Levaquin Can Cause False-Positives For Opioids

It is important to let your doctor or drug tester know you are taking Levaquin.

Question

I am on a list for a liver transplant. I may not have alcohol or opiates. I am on a new antibiotic called levofloxacin. My recent blood work turned up trace amounts of both alcohol and opiates. could levofloxacin be creating a false positive?

Asked by frank frankie On Apr 15, 2019

Answered by
Medical Content Reviewed By PharmacistAnswers Staff

On Apr 16, 2019
Man Holding Urine Drug Cup With Text - Levaquin False-positive Drug tests

Overview

Levaquin (levofloxacin) is classified as a 'quinolone' antibiotic.

Multiple studies have shown that quinolone antibiotics, like Levaquin, can cause false positives on urine drug screenings for opioids and opiates.[1]

So, in your situation, having tested positive for an opioid despite not taking one, Levaquin could be the potential culprit that caused this reading.

If you have the opportunity, try to request to have a confirmatory test done. Urine drug tests are notorious for false-positive results. They should ideally only be used as an initial screening according to most studies on the matter because of this.[2]


Why Do False-Positives Happen?

False-positive results on urine drug screenings are relatively common unfortunately, simply based on how these tests work.

They utilize antibodies to bind and react to a particular drug substance. False-positive results occur when an antibody binds to the wrong drug substance, which typically occurs with drugs that have a similar molecular structure to the compound being tested for (but this isn't always the case).[3]

How often false-positives occur isn't specifically known, but since they are well documented, it is important to be aware of the possibility of them occurring.


Levaquin False-Positives

Quinolone antibiotics have been studied extensively for their role in potentially causing a false-positive result on urine drug tests. All of the following quinolones have published studies implicating them as being potentially responsible for erroneous test results:[4]

One study, based on their results, named Levaquin (levofloxacin) as one of the most likely quinolones to cause false-positive results for opiates:[5]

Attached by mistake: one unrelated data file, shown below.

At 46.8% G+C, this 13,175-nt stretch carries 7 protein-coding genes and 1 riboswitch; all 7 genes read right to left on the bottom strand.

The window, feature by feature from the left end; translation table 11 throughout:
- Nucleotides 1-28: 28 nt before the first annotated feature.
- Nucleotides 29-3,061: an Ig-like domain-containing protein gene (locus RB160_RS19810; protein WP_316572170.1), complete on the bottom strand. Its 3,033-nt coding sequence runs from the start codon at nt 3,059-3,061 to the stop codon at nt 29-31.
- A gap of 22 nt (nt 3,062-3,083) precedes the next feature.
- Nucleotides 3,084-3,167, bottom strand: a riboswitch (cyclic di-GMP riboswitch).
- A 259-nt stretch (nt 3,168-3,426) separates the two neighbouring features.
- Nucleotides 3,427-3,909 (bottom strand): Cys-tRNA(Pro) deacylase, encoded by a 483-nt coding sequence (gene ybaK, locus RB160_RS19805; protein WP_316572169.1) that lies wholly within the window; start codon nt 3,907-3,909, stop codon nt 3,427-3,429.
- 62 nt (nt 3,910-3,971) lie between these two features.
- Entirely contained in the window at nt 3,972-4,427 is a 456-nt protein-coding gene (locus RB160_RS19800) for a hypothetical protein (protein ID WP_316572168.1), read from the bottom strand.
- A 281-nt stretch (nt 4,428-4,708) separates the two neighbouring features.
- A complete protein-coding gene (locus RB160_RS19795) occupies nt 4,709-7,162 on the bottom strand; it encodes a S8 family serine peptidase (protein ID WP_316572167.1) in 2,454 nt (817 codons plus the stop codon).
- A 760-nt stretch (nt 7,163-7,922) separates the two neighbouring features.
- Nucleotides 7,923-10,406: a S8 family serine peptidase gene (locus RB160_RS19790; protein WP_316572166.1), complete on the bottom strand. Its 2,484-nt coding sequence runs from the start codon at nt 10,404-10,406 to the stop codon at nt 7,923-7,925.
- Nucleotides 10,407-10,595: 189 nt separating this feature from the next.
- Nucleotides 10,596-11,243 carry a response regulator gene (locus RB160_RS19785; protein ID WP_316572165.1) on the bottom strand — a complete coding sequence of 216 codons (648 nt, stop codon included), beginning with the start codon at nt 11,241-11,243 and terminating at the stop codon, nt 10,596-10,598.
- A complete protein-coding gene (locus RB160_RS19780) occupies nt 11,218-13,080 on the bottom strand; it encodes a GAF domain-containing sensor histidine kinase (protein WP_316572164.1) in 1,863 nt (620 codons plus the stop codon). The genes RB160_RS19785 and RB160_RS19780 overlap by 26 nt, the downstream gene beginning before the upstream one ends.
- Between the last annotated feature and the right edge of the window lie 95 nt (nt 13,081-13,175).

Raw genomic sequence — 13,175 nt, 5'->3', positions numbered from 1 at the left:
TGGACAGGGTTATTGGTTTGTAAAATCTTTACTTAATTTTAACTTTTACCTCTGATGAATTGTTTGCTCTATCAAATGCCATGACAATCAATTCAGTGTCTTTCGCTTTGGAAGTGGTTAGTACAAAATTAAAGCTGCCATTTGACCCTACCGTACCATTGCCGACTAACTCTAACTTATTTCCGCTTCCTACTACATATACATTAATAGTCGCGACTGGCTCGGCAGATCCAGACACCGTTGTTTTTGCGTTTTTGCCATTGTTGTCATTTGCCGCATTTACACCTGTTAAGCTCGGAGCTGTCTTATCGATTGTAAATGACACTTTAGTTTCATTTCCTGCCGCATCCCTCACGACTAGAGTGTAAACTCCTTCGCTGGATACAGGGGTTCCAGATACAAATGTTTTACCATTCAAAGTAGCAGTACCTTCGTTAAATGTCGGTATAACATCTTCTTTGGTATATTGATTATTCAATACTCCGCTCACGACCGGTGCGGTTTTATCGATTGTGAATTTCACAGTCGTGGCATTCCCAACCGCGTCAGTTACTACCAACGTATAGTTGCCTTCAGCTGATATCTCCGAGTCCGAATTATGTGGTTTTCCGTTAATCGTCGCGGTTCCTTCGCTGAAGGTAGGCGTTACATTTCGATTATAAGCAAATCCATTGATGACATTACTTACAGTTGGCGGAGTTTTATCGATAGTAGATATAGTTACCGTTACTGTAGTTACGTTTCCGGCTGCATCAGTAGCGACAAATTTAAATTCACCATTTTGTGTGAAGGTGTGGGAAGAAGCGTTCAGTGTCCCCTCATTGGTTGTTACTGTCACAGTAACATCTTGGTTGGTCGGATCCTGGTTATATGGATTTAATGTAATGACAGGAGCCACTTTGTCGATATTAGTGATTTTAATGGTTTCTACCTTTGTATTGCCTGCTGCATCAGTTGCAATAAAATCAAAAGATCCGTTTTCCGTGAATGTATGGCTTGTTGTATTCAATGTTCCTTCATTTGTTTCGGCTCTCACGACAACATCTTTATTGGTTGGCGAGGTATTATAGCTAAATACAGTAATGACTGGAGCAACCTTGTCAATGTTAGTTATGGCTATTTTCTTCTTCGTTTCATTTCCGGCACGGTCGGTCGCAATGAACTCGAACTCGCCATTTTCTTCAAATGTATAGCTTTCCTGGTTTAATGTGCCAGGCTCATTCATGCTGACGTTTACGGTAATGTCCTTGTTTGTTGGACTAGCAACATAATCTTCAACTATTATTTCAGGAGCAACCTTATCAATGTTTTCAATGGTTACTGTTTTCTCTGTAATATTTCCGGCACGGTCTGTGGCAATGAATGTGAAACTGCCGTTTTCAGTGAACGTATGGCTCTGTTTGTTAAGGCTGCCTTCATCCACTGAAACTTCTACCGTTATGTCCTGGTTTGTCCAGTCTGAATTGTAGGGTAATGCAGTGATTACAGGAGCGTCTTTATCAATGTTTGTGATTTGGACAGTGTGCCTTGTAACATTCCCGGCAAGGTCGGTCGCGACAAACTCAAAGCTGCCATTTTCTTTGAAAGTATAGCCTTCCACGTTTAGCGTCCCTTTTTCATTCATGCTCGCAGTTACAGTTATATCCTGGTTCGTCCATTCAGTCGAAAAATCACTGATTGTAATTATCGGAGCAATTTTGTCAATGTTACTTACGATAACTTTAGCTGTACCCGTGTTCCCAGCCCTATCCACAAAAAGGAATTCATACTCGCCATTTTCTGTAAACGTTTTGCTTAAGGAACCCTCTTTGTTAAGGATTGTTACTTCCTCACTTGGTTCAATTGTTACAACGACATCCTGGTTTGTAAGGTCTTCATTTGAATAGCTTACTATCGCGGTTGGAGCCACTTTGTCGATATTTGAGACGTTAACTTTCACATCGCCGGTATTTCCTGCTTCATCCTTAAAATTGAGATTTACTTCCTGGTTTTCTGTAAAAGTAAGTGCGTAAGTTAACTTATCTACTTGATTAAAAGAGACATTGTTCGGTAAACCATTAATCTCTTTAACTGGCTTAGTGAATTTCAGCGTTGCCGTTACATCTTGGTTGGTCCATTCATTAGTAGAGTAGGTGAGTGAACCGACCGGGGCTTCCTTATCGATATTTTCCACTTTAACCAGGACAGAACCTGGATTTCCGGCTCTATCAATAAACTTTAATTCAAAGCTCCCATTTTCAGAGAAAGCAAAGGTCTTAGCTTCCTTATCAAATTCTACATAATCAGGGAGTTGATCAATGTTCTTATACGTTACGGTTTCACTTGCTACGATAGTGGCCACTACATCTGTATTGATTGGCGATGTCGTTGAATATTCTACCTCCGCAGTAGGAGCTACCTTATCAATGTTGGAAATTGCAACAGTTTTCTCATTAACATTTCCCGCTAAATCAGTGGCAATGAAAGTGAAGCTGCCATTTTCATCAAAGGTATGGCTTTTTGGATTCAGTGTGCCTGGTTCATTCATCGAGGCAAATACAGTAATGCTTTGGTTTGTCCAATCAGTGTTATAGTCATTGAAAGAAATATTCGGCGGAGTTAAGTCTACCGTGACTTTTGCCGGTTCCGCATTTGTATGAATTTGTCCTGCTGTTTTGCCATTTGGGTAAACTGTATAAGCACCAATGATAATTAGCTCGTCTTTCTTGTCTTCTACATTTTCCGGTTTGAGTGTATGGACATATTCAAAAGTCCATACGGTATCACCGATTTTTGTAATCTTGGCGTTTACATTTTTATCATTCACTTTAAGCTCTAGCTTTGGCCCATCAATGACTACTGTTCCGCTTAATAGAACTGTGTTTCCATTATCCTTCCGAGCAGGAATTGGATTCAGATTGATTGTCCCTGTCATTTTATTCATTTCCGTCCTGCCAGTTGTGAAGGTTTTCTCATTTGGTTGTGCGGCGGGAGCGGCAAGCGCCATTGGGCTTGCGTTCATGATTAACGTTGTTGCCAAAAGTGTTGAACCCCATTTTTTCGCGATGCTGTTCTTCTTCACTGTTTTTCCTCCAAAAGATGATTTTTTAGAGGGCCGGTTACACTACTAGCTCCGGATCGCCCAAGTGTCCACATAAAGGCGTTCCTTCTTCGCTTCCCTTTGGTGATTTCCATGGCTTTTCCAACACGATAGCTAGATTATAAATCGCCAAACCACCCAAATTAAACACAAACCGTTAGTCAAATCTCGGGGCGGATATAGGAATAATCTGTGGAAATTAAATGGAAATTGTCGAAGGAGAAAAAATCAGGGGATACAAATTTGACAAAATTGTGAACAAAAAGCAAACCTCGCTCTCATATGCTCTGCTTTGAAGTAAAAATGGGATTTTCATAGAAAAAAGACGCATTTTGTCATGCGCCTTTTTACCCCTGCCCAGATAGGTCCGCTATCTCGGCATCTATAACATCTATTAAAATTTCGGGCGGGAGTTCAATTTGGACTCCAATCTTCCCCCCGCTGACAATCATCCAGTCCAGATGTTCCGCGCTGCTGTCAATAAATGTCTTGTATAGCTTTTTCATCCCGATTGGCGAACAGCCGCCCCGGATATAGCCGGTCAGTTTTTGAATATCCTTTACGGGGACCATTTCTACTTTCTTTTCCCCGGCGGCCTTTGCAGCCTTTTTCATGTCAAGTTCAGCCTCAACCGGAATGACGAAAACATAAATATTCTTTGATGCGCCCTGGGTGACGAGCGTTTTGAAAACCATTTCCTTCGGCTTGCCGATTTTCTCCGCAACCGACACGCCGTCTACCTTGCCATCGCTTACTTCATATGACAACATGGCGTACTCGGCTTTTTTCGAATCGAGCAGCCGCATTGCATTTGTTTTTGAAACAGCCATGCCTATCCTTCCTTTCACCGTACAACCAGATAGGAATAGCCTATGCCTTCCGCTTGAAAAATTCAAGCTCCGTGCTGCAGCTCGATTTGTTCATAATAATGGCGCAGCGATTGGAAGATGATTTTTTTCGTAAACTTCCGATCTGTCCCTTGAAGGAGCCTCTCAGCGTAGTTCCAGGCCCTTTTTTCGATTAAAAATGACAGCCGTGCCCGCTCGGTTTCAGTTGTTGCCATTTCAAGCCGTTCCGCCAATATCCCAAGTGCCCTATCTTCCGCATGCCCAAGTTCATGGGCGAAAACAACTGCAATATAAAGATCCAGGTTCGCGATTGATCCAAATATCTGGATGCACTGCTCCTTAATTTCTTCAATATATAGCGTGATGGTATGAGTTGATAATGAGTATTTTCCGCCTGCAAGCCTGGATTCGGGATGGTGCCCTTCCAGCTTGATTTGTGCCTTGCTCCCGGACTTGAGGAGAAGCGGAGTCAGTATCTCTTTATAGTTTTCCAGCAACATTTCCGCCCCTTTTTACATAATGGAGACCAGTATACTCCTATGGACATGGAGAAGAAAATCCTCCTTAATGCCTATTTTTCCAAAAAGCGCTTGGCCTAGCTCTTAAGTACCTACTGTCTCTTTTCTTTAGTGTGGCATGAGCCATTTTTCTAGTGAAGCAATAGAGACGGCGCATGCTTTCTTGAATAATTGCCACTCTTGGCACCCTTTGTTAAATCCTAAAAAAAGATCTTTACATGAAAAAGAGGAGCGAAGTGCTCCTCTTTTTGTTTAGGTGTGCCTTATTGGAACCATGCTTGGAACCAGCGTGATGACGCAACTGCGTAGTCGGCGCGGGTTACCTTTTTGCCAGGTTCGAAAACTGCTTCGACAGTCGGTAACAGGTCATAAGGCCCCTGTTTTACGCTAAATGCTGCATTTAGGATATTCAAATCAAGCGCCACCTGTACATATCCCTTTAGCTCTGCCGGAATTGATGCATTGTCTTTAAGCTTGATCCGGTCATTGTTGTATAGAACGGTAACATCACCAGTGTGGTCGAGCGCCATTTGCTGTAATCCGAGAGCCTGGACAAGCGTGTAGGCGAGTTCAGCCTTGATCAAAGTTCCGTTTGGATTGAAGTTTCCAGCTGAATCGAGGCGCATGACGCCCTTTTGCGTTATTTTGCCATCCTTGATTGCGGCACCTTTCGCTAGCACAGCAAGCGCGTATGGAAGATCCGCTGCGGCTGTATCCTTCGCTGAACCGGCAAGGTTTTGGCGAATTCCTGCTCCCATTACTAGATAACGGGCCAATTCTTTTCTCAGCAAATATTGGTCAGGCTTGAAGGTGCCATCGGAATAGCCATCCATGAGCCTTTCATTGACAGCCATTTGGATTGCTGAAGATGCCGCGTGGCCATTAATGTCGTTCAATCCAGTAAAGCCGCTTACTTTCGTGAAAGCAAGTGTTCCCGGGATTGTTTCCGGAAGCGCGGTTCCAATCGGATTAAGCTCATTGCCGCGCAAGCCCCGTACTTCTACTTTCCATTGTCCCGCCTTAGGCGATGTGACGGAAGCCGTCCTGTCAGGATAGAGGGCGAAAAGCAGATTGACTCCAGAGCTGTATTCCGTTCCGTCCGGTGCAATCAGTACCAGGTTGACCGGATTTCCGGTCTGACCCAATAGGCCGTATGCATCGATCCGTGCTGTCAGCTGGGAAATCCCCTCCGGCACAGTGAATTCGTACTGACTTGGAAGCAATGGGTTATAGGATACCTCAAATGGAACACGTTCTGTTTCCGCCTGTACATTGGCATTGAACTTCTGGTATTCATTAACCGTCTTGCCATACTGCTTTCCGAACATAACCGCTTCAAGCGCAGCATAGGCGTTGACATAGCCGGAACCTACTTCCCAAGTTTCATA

"Levofloxacin, oflaxacin, and perfloxacin were most likely to lead to a false-positive opiate result."

If you are taking Levaquin and are scheduled to get drug tested, it is extremely important to let your doctor and/or tester know.


What To Do?

If you are in the unfortunate position of receiving a false-positive test result from taking Levaquin, make sure you let your doctor or testers know about all of the documented evidence that exists regarding it.

Hopefully, they allow you to retest or allow you to use a confirmatory testing method.

As mentioned, urine drug screenings rely on antibodies to react with drug compounds. They don't actually definitively identify particular compounds in a sample. This is why the rate of false-positives is so high.

One commonly utilized confirmation test is known as gas chromatography-mass spectrometry (GC-MS).

GC-MS testing methods can accurately identify drug compounds in a sample and they do not rely on antibody reactions. They are often used to confirm or refute drug screening results.


Summary

Levaquin (levofloxacin), and quinolone antibiotics in general, have extensive documented evidence that they can cause false-positive results for opiates/opioids on urine drug screenings.

References
  1. ^ Urine drug screening: practical guide for clinicians. PubMed
  2. ^ Commonly prescribed medications and potential false-positive urine drug screens. PubMed
  3. ^ Toxicologic Testing for Opiates: Understanding False-Positive and False-Negative Test Results. PubMed
  4. ^ False-positive urine opiate screening associated with fluoroquinolone use. PubMed
  5. ^ Quinolones and false-positive urine screening for opiates by immunoassay technology. PubMed

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Dr. Brian Staiger is a licensed pharmacist in New York State and the founder of PharmacistAnswers.com. He graduated from the University At Buffalo with a Doctor of Pharmacy degree in 2010. He has been featured in numerous publications including the Huffington Post as well as a variety of health and pharmacy-related blogs. Please feel free to reach out to him directly if you have any inquiries or want to connect! He's answered thousands of medication and pharmacy-related questions and he's ready to answer yours! Brian.Staiger@PharmacistAnswers.com Office: 716-389-3076

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